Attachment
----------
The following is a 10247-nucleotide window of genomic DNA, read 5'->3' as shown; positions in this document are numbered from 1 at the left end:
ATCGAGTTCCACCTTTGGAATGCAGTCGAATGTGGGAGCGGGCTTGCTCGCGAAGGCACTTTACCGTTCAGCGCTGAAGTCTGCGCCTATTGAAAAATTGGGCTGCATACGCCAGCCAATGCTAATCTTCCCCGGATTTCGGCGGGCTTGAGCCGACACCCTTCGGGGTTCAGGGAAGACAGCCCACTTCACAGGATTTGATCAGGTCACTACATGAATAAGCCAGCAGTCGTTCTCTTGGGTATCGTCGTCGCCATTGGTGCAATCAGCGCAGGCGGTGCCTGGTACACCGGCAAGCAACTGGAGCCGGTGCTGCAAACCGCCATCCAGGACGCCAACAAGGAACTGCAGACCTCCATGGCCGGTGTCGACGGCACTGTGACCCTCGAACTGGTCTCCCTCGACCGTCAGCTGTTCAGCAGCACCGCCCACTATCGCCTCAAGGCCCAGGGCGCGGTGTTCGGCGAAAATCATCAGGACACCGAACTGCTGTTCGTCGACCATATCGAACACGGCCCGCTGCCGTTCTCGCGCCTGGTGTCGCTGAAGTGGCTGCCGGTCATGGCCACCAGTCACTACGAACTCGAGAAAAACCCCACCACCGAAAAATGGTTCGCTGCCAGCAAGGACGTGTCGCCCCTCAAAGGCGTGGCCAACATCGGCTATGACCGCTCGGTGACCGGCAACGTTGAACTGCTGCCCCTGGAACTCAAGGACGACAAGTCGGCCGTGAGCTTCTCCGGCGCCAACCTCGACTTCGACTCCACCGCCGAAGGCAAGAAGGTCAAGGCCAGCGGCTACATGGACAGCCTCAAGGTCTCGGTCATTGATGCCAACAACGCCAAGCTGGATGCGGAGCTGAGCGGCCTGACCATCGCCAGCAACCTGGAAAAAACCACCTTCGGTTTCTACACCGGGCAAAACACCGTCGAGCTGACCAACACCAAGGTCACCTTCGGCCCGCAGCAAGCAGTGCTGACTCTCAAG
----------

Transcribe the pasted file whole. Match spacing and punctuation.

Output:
The following is a 10247-nucleotide window of genomic DNA, read 5'->3' as shown; positions in this document are numbered from 1 at the left end:
ATCGAGTTCCACCTTTGGAATGCAGTCGAATGTGGGAGCGGGCTTGCTCGCGAAGGCACTTTACCGTTCAGCGCTGAAGTCTGCGCCTATTGAAAAATTGGGCTGCATACGCCAGCCAATGCTAATCTTCCCCGGATTTCGGCGGGCTTGAGCCGACACCCTTCGGGGTTCAGGGAAGACAGCCCACTTCACAGGATTTGATCAGGTCACTACATGAATAAGCCAGCAGTCGTTCTCTTGGGTATCGTCGTCGCCATTGGTGCAATCAGCGCAGGCGGTGCCTGGTACACCGGCAAGCAACTGGAGCCGGTGCTGCAAACCGCCATCCAGGACGCCAACAAGGAACTGCAGACCTCCATGGCCGGTGTCGACGGCACTGTGACCCTCGAACTGGTCTCCCTCGACCGTCAGCTGTTCAGCAGCACCGCCCACTATCGCCTCAAGGCCCAGGGCGCGGTGTTCGGCGAAAATCATCAGGACACCGAACTGCTGTTCGTCGACCATATCGAACACGGCCCGCTGCCGTTCTCGCGCCTGGTGTCGCTGAAGTGGCTGCCGGTCATGGCCACCAGTCACTACGAACTCGAGAAAAACCCCACCACCGAAAAATGGTTCGCTGCCAGCAAGGACGTGTCGCCCCTCAAAGGCGTGGCCAACATCGGCTATGACCGCTCGGTGACCGGCAACGTTGAACTGCTGCCCCTGGAACTCAAGGACGACAAGTCGGCCGTGAGCTTCTCCGGCGCCAACCTCGACTTCGACTCCACCGCCGAAGGCAAGAAGGTCAAGGCCAGCGGCTACATGGACAGCCTCAAGGTCTCGGTCATTGATGCCAACAACGCCAAGCTGGATGCGGAGCTGAGCGGCCTGACCATCGCCAGCAACCTGGAAAAAACCACCTTCGGTTTCTACACCGGGCAAAACACCGTCGAGCTGACCAACACCAAGGTCACCTTCGGCCCGCAGCAAGCAGTGCTGACTCTCAAG